“Aye, would I!” I exclaimed. “And if you’ve got any suggestions, Scott, out with them, and don’t beat about! Tell me anything that’ll lead to discovery, and you’ll see your ten pound quickly.”
“Well,” he answered, “I have to be certain, for I’m a poor man, as you know, with a young family, and it would be a poor thing for me to hint at aught that would take the bread out of their mouths—and my own. And I have the chance of a fine, regular job now at Hathercleugh yonder, and I wouldn’t like to be putting it in peril.”
“It’s Hathercleugh you’re talking of, then?” I asked him eagerly. “For God’s sake, man, out with it! What is it you can tell me?”
“Not a word to a soul of what I say, then, at any time, present or future, Mr. Hugh?” he urged.
“Oh, man, not a word!” I cried impatiently. “I’ll never let on that I had speech of you in the matter!”
“Well, then,” he whispered, getting himself still closer: “mind you, I can’t say anything for certain—it’s only a hint I’m giving you; but if I were in your shoes, I’d take a quiet look round yon old part of Hathercleugh House—I would so! It’s never used, as you’ll know—nobody ever goes near it; but, Mr. Hugh, whoever and however it is, there’s somebody in it now!”
“The old part!” I exclaimed. “The Tower part?”
“Aye, surely!” he answered. “If you could get quietly to it—”
I gave his arm a grip that might have told him volumes.
“I’ll see you privately tomorrow, Scott,” I said. “And if your news is any good—man! there’ll be your ten pound in your hand as soon as I set eyes on you!”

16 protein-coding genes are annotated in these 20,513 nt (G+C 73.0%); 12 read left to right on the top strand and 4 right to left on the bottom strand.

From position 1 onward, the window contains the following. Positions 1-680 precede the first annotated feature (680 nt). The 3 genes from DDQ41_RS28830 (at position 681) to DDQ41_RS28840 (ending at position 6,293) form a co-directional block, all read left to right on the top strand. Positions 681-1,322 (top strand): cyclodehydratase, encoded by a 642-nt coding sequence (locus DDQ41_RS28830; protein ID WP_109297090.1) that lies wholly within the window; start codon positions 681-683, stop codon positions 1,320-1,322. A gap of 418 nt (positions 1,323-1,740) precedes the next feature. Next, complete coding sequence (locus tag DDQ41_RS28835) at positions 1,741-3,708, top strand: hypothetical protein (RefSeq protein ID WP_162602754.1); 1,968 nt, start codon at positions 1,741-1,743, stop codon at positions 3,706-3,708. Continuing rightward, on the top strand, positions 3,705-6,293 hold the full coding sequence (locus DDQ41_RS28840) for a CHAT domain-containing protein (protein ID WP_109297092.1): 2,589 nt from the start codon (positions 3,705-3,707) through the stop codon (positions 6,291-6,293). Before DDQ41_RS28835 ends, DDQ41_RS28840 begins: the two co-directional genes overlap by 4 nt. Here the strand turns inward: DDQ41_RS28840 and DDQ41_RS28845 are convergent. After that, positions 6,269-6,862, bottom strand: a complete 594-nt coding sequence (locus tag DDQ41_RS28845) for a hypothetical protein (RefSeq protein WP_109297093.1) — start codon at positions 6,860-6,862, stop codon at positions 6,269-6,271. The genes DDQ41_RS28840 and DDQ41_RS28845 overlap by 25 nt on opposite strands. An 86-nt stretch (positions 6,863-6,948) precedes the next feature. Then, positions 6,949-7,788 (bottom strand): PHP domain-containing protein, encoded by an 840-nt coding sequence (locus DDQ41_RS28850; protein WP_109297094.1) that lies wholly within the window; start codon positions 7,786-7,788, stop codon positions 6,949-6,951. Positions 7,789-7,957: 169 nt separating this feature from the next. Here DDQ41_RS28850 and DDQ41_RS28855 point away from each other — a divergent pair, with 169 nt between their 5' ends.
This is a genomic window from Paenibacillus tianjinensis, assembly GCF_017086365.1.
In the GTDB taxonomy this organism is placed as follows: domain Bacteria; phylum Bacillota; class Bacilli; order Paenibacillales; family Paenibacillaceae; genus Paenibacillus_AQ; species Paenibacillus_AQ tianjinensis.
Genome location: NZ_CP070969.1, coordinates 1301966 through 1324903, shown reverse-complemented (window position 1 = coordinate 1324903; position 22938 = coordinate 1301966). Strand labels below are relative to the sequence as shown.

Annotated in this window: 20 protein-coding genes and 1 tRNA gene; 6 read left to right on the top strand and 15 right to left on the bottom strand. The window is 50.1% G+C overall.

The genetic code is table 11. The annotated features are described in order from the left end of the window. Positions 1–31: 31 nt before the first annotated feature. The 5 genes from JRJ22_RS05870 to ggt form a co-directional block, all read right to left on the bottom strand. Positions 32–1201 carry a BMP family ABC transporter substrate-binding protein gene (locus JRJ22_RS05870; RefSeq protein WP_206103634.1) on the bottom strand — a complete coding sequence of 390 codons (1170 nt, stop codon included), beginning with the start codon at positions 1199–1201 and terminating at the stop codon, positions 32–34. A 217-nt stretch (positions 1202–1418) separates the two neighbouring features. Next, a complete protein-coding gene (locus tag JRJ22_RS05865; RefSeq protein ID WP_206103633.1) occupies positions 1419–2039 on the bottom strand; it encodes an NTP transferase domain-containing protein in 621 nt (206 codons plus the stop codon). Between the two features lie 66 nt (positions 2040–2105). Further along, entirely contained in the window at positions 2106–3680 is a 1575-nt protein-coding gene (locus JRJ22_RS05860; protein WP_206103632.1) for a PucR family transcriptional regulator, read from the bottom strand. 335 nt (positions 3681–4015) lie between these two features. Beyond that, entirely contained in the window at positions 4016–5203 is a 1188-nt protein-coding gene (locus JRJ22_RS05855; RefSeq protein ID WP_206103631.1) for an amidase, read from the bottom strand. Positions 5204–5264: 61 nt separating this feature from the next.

And therewith I darted away from him and headlong into our house doorway.
THE OLD TOWER
My mother was at her knitting, in her easy-chair, in her own particular corner of the living-room when I rushed in, and though she started at the sight of me, she went on knitting as methodically as if all the world was regular as her own stitches.
“So you’ve come to your own roof at last, my man!” she said, with a touch of the sharpness that she could put into her tongue on occasion. “There’s them would say you’d forgotten the way to it, judging by experience—why did you not let me know you were not coming home last night, and you in the town, as I hear from other folks?”
“Oh, mother!” I exclaimed. “How can you ask such questions when you know how things are!—it was midnight when Mr. Lindsey and I got in from Newcastle, and he would make me stop with him—and we were away again to Edinburgh first thing in the morning.”
“Aye, well, if Mr. Lindsey likes to spend his money flying about the country, he’s welcome!” she retorted. “But I’ll be thankful when you settle down to peaceful ways again. Where are you going now?” she demanded. “There’s a warm supper for you in the oven!”